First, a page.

Culling Cats is Ineffective, Study Finds

posted: 04/09/15
by: Discovery.com Staff
Portrait of carcal cat.
Karl Ammann/DCI

Government officials studying the impact of culling on the feral cat population in Australia determined that the program has actually increased cat numbers. Culling, the controversial practice of euthanizing large populations of predators that threaten biodiversity, has been employed to combat the growing feral cat population, which is devastating populations of smaller mammals in forest areas.

"I actually had more cats running around on those sites than beforehand," wildlife biologist Billie Lazenby told the ABC. "We recorded a 75 to 211 percent increase in the minimum number of feral cats known to be alive in the culled areas."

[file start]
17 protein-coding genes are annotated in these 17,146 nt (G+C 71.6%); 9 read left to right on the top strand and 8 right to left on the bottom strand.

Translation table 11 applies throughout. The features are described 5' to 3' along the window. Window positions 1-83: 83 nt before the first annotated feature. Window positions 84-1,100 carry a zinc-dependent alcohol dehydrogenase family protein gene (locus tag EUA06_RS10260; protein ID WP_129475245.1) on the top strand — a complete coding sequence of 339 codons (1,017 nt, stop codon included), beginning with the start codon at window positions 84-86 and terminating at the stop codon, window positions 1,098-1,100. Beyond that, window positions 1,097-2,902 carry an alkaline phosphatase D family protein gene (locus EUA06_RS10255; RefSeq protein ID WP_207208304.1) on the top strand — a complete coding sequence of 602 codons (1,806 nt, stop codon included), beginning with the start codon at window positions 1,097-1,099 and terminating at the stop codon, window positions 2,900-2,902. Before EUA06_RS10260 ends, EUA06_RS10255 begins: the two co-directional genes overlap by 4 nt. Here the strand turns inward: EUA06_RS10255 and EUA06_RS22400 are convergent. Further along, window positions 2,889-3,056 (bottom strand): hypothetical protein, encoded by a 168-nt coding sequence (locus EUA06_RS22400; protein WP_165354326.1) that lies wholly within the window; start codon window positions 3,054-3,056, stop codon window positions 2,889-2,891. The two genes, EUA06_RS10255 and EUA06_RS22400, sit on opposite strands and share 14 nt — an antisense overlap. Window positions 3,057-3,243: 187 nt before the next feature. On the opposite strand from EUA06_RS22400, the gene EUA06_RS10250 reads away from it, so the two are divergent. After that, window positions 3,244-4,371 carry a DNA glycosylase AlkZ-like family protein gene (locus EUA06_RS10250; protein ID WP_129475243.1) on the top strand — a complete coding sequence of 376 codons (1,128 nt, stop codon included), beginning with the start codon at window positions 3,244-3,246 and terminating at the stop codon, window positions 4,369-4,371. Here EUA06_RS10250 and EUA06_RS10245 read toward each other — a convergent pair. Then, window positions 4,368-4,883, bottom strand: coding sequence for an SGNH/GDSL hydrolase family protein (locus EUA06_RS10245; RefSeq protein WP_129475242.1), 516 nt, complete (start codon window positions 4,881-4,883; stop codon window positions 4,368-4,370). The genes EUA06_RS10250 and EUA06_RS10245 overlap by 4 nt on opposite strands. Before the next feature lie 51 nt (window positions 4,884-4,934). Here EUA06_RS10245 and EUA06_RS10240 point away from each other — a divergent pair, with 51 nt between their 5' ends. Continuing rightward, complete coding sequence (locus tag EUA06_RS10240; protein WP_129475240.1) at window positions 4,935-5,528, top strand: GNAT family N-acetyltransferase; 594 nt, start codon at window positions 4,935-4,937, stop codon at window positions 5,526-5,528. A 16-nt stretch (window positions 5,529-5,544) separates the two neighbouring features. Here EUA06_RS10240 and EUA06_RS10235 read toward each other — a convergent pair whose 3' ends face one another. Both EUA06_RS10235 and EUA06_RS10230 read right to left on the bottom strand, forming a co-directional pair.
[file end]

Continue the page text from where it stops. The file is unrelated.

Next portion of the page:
Lazenby goes on to explain that dominant, adventurous cats are frequently the victims of culling efforts. With the dominant cats out of the picture, multiple subordinate cats move in "to check out the territory that's been freed up."

Instead of culling, she recommends other methods that minimize the feral cat population's impact by protecting the small animals upon which they prey.

Click here for more information from the Australian Broadcasting Company


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